Special to the Union
McKinleyville – Dietrich Zacher began his 932-mile bicycle ride heading north from San Diego on Monday, Aug. 10. He rolled into Eureka on Wednesday, Aug. 19 to an enthusiastic greeting from friends and family. Among the crowd gathered to cheer him were his wife, Tamara, along with their two boys, Egan and Cainnan, and his father, Richard Zacher. Mother Sharron Zacher got a personal visit from her cycling son at her workplace. Sharron and Richard Zacher are longtime residents of McKinleyville.
Zacher, a 12-year active duty U.S. Navy serviceman, took on the long-distance challenge to raise awareness for autism research and to help fund treatment. He posted news of his adventure during the journey, updating his followers on Facebook as he pedaled through 108 degree heat and climbed 2,000-foot-high Ridgewood Pass, steadily heading north and averaging 90 miles a day. All monies contributed on his fundraising page will be donated to Autism Speaks.
“I saw this as a kind of sufferance because what a lot of kids go through, they have to go through for life. This was just 10 days out of mine, and as far as I’m concerned, I had the easier time of it. If I can do something as off the wall and crazy as this to get attention and to spread awareness, then I would do it again. In fact, I plan to,” said Zacher.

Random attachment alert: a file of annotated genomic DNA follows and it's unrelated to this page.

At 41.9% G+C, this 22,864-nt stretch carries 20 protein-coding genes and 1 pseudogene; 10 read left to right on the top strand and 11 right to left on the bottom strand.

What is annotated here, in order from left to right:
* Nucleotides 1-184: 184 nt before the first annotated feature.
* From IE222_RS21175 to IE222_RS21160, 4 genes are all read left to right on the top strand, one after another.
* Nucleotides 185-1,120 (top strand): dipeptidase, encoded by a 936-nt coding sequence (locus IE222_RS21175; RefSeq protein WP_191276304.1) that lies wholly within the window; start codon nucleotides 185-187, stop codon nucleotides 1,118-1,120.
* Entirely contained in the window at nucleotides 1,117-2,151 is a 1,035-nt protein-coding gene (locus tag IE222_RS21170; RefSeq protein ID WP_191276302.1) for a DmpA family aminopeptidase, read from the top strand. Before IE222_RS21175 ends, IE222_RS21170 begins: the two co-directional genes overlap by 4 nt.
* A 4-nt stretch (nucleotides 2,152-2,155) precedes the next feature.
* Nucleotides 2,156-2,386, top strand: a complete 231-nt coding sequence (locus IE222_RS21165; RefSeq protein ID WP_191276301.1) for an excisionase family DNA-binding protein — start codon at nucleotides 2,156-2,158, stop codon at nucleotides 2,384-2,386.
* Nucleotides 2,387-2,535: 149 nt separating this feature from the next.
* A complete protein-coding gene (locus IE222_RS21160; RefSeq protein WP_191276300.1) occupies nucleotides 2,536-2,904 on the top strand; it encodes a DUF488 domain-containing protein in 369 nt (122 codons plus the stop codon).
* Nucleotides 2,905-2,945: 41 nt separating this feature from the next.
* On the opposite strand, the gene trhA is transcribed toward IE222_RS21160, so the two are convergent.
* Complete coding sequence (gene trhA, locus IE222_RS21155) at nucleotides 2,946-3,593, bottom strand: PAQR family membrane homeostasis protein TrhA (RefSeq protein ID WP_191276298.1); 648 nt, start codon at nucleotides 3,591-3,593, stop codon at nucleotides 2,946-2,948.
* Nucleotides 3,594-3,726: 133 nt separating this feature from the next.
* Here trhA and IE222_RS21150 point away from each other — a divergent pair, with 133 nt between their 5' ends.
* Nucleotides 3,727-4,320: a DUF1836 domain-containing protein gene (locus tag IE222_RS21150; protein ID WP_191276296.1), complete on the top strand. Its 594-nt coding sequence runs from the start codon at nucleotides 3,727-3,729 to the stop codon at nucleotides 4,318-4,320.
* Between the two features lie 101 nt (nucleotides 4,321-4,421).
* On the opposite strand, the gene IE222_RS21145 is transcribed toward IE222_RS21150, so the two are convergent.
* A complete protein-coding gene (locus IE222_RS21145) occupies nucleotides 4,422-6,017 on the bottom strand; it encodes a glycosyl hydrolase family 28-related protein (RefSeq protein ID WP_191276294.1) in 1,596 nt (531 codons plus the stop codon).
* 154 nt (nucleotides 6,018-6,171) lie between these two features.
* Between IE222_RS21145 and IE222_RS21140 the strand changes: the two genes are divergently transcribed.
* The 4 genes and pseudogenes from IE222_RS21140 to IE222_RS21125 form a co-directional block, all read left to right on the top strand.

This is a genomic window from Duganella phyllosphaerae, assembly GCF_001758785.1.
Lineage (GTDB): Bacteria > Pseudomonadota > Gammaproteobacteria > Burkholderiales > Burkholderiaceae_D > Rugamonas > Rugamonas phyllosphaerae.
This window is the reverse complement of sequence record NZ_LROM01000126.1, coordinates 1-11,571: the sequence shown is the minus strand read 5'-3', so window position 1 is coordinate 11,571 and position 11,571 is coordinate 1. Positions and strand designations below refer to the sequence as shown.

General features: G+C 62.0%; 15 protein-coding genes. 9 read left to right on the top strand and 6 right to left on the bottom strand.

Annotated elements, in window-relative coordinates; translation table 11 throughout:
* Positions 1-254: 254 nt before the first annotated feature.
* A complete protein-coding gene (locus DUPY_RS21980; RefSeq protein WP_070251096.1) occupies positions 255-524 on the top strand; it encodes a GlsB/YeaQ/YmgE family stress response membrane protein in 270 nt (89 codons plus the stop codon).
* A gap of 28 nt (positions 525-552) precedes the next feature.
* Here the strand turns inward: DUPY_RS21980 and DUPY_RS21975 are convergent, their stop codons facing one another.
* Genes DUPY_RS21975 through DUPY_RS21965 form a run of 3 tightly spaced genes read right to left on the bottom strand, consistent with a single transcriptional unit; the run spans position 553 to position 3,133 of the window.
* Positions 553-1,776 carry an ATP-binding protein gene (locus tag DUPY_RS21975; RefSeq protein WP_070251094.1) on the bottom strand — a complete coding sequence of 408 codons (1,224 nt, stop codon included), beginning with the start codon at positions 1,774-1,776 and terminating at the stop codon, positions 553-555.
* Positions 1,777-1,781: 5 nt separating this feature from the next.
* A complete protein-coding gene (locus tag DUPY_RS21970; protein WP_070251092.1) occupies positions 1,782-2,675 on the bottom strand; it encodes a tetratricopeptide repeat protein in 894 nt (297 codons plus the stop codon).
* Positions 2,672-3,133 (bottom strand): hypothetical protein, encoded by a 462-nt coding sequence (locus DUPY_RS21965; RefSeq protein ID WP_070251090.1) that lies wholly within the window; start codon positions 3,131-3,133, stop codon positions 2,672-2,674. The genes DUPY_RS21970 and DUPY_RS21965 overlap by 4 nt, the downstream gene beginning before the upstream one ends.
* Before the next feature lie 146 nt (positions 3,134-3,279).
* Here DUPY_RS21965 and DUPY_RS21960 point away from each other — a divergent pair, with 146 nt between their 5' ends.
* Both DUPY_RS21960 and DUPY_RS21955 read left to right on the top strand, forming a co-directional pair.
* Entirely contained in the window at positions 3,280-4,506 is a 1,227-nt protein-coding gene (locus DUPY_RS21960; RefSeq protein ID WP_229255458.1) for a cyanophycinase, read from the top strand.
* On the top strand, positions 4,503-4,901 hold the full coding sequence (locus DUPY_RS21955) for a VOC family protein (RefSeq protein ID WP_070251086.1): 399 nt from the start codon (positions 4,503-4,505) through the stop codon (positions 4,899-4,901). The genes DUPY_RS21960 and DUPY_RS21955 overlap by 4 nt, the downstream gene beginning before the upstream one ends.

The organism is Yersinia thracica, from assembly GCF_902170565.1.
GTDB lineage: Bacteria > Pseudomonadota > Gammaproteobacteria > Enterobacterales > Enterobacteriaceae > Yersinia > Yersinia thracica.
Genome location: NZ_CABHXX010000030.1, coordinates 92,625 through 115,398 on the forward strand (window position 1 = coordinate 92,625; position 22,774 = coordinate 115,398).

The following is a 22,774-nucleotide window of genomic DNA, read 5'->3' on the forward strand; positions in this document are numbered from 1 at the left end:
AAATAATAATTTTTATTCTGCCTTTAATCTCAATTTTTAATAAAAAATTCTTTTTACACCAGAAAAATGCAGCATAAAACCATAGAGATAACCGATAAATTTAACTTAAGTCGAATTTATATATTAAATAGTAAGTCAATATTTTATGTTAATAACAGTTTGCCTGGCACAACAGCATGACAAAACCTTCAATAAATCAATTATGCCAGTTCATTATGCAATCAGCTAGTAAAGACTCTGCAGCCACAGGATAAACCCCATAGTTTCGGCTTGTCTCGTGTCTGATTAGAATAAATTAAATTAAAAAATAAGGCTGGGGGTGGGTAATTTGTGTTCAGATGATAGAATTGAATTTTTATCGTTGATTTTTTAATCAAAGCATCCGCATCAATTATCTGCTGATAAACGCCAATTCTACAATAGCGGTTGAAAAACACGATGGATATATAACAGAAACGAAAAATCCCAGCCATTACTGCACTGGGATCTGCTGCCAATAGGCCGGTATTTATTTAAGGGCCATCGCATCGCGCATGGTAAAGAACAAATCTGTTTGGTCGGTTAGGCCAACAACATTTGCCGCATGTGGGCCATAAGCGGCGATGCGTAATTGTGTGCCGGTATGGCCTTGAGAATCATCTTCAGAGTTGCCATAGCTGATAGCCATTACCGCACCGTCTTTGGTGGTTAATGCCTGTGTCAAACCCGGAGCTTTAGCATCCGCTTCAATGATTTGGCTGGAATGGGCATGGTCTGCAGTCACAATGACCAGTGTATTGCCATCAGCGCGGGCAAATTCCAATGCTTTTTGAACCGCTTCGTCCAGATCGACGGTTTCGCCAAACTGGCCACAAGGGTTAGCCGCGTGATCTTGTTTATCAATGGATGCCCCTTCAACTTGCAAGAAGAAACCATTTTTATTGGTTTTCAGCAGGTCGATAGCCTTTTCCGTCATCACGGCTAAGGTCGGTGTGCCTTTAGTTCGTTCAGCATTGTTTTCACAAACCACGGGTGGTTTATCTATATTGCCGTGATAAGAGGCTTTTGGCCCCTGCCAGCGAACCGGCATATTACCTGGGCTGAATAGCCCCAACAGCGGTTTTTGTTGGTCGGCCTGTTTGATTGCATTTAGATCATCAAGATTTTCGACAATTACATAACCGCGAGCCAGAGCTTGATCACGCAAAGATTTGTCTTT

Zacher and his wife have a personal reason to raise awareness and funds for autism research: their two sons. Egan, 11, was diagnosed with Asperger’s and Cainnan, 8, has autism spectrum disorder.
“Since the diagnoses,” said Zacher, “we have had them in early intervention and therapy, sometimes five days a week. To say it’s been hard would be putting it mildly, and anyone who has kiddos on the spectrum can fully attest to that. But even with all the research being done, we still do not know enough about what causes it and why more and more children are being born with it every year.”
Zacher said he worked to raise funds for Autism Speaks because, “When someone donates to Autism Speaks, the money could be to fund research, treatment, help families and give grants for treatment intervention. Plus they help offset the cost for treatment for families who truly need it. They have a help line for parents and guardians as well.”
“Early diagnosis with intervention can increase success of treatment and reduce costs incurred over a lifetime of services, especially for adults who were unable to access treatment services at a young age.”
One of Zacher’s most enthusiastic supporters is Egan, who said, “I think he was crazy, but he rode a thousand miles on a bike — which is really good. To me it’s even better that he is trying to help people with disabilities and children who have a hard time speaking or a harder time doing things with other children.”